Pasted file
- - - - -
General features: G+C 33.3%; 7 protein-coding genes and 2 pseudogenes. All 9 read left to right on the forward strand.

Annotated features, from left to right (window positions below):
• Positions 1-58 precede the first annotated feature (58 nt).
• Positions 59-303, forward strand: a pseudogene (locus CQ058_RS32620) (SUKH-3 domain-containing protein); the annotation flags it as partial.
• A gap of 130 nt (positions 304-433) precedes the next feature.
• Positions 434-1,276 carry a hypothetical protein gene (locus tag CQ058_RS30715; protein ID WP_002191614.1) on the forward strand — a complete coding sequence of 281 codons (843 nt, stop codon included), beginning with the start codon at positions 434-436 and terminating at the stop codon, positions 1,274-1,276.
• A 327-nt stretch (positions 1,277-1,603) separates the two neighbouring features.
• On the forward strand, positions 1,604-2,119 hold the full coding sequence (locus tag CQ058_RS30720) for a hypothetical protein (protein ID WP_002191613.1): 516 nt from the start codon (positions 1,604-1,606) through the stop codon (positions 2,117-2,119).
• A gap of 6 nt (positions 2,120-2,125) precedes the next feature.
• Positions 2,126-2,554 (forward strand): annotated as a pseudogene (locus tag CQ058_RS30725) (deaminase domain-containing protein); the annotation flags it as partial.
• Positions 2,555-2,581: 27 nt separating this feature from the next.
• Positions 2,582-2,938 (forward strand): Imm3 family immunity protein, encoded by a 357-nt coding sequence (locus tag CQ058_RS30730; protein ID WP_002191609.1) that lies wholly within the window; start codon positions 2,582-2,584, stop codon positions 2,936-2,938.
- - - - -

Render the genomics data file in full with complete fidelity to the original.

General features: G+C 33.3%; 7 protein-coding genes and 2 pseudogenes. All 9 read left to right on the forward strand.

Annotated features, from left to right (window positions below):
• Positions 1-58 precede the first annotated feature (58 nt).
• Positions 59-303, forward strand: a pseudogene (locus CQ058_RS32620) (SUKH-3 domain-containing protein); the annotation flags it as partial.
• A gap of 130 nt (positions 304-433) precedes the next feature.
• Positions 434-1,276 carry a hypothetical protein gene (locus tag CQ058_RS30715; protein ID WP_002191614.1) on the forward strand — a complete coding sequence of 281 codons (843 nt, stop codon included), beginning with the start codon at positions 434-436 and terminating at the stop codon, positions 1,274-1,276.
• A 327-nt stretch (positions 1,277-1,603) separates the two neighbouring features.
• On the forward strand, positions 1,604-2,119 hold the full coding sequence (locus tag CQ058_RS30720) for a hypothetical protein (protein ID WP_002191613.1): 516 nt from the start codon (positions 1,604-1,606) through the stop codon (positions 2,117-2,119).
• A gap of 6 nt (positions 2,120-2,125) precedes the next feature.
• Positions 2,126-2,554 (forward strand): annotated as a pseudogene (locus tag CQ058_RS30725) (deaminase domain-containing protein); the annotation flags it as partial.
• Positions 2,555-2,581: 27 nt separating this feature from the next.
• Positions 2,582-2,938 (forward strand): Imm3 family immunity protein, encoded by a 357-nt coding sequence (locus tag CQ058_RS30730; protein ID WP_002191609.1) that lies wholly within the window; start codon positions 2,582-2,584, stop codon positions 2,936-2,938.